Pilgrimpace's Blog

landscape, democracy, access

I’m really enjoying reading Ken Worpole and Jason Orton’s The New English Landscape. A wonderful essay and photographs meditating on how the centre of consciousness for English nature writing has shifted since the War to the East Anglian coastal fringe, and particularly Essex.

© Jason Orton

© Jason Orton

I have some roots in this area.  Jason and I shared a house 25 years ago when we were students at Essex University.  I spent a great many formative hours poking around the derelict docks around Wivenhoe as I thought my way towards my Finals.

I love Ken Worpole’s introduction to the essay:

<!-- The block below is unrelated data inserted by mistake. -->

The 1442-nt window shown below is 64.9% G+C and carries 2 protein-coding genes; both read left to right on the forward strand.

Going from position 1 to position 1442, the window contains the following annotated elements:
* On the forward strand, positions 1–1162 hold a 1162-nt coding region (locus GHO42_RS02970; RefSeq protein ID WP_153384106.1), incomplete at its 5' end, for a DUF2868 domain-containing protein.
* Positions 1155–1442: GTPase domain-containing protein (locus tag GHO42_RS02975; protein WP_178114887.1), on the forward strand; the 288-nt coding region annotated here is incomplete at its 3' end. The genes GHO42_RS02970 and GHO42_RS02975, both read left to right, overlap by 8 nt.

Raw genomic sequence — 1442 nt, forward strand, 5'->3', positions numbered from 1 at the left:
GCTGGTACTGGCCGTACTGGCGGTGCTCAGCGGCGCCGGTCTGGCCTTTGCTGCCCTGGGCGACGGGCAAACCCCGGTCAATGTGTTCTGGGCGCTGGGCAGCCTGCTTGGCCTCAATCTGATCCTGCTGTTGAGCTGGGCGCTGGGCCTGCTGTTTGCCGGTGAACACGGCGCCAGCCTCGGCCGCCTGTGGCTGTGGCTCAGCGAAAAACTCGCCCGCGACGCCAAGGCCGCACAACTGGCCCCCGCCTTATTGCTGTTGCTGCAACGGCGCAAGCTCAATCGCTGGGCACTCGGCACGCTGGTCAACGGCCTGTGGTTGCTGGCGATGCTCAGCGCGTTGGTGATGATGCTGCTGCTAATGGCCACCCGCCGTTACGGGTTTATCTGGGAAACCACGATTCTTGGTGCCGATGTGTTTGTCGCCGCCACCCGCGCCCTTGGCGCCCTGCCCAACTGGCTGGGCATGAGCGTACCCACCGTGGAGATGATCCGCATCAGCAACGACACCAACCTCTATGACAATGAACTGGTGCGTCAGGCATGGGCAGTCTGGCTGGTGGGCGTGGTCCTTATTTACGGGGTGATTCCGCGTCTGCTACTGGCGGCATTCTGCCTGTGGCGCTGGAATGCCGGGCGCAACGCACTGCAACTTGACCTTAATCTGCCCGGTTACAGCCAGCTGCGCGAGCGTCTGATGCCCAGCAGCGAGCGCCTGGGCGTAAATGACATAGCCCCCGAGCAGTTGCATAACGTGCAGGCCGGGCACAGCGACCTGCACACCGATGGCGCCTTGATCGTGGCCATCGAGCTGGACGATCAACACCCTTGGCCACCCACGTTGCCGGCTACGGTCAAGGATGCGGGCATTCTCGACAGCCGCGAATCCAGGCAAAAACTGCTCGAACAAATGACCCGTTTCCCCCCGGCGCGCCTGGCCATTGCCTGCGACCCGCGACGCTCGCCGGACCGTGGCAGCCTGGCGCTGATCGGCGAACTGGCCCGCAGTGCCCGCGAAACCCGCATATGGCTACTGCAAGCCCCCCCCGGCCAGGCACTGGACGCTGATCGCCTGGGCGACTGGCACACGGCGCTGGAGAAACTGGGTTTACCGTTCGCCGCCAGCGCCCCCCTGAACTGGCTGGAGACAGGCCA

The new English landscape of this essay is an imaginative construct, a personal attempt to meld together historic, aesthetic and ecological elements around the issues of habitat, landscape and sense of place which have been in play in Britain since the end of the Second World War.  Like many, I believe that a unique political settlement was achieved in 1945, changing the attitudes of people towards each other, to their life opportunities, and to a new world being created around them.  This settlement elided a decline in social deference with a more outgoing attitude towards social and geographical mobility, which , with increased wealth and opportunities for holidays and outdoor recreation, democratised attitudes to the landscape and access to it.


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